Dharun Ravi listens to testimony during his trial at the Middlesex County Courthouse
An ex-Rutgers student accused of using a webcam to spy on his gay roommate was convicted of invasion of privacy but cleared of some of the more serious charges of bias intimidation Friday.
Dharun Ravi, 20, was stoic as the jury rendered its mixed verdict in New Jersey’s Middlesex Country Superior Court after deliberating since Wednesday.
Ravi was accused of 15 counts after using a webcam to spy on roommate Tyler Clementi’s dorm-room tryst with another man in 2010.
Clementi, 18, jumped to his death from the George Washington Bridge three days after the spying incident.
The defendant, from Plainsboro, N.J., was also found guilty of witness and evidence tampering and hindering apprehension.
The case made national headlines in 2010 when Ravi was accused of using a webcam to peer into the Rutgers dorm room he shared with Clementi and caught him kissing an older man.
Ravi sent out tweets to tell his followers what had happened and encouraged them to webchat him to see the pair in action again two days later.
Evidence showed that Clementi, a quiet violin player who came out to his parents as gay a few days before starting Rutgers, read Ravi’s tweets and requested a room change from a Davidson Hall resident assistant, describing his roommate’s behavior as “wildly inappropriate.”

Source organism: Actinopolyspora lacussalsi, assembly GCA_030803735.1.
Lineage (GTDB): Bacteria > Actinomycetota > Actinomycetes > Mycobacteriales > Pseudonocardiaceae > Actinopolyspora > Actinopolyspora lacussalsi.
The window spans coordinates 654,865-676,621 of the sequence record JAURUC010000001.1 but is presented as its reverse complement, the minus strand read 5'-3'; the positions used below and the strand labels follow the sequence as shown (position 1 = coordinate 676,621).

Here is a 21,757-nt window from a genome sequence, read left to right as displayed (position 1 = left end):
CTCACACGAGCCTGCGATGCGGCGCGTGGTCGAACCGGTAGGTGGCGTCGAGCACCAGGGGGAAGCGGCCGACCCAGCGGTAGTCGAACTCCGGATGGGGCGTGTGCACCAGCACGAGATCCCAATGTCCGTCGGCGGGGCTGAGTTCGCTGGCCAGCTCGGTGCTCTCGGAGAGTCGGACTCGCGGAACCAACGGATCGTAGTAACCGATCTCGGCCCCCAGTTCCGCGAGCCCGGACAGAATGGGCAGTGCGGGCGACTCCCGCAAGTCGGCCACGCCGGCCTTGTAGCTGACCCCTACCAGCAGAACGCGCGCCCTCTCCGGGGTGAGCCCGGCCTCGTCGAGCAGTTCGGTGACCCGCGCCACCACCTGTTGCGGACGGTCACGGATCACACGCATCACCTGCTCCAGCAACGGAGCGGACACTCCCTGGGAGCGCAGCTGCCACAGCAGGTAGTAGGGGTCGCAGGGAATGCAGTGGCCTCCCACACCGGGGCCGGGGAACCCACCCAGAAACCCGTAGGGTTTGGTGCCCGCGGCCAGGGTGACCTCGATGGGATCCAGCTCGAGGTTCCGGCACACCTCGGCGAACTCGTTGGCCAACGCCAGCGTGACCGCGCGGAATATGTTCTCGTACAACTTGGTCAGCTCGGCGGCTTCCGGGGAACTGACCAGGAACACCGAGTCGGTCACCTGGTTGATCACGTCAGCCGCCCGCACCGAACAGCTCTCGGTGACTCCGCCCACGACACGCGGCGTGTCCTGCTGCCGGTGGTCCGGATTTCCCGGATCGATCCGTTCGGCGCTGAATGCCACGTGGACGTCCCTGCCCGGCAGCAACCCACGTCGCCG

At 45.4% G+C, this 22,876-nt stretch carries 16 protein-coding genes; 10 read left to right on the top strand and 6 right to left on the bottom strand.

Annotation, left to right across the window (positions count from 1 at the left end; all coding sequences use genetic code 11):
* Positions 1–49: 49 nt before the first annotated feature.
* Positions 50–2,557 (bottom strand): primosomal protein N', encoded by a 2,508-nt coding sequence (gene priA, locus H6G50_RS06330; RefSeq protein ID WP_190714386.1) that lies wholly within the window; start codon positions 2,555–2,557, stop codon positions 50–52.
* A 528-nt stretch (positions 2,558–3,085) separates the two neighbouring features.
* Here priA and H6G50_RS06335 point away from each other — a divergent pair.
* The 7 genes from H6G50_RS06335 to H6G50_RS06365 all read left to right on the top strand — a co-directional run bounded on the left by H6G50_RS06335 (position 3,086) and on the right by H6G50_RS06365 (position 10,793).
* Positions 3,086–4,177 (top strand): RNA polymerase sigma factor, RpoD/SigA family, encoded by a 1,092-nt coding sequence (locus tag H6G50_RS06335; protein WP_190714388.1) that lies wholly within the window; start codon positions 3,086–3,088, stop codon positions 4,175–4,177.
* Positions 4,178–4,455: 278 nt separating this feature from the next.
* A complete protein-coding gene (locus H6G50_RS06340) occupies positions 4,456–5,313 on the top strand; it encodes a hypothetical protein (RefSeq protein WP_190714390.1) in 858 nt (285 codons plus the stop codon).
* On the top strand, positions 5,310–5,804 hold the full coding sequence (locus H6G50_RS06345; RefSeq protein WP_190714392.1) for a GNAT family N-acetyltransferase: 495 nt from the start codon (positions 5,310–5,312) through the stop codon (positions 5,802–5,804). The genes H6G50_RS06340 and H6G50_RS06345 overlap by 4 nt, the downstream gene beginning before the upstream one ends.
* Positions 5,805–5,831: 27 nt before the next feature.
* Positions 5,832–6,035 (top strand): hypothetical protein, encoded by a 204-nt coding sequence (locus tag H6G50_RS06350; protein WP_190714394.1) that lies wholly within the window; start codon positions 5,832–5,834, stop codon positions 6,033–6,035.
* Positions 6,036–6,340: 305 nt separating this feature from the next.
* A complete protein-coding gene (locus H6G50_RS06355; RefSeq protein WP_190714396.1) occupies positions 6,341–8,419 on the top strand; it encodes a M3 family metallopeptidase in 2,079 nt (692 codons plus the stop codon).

He updated his Facebook status to: “jumping off the gw bridge sorry” just four minutes before Ravi sent him a long text apologizing.
It is unclear if Clementi ever read the text.
The case lasted 13 days and jurors heard from about two dozens witnesses for the prosecution and nine for the defense — including numerous Rutgers students, police investigators and computer experts.
In summations, defense attorney Steven Altman argued his client was nothing more than an immature freshman who was playing a stupid prank which went horribly wrong.
He argued that Ravi had exhibited no anti-gay sentiments and was merely curious to see what Clementi and his male guest, identified only as M.B., were doing.
“Who wouldn’t be curious,” Altman said, “if it’s your room and all of a sudden in a dorm of 18 and 17-year-olds somebody comes in looking scruffy and homeless?”
Prosecutor Julia McClure argued that Ravi’s actions were motivated by homophobia and the desire to expose Clementi’s sexual orientation.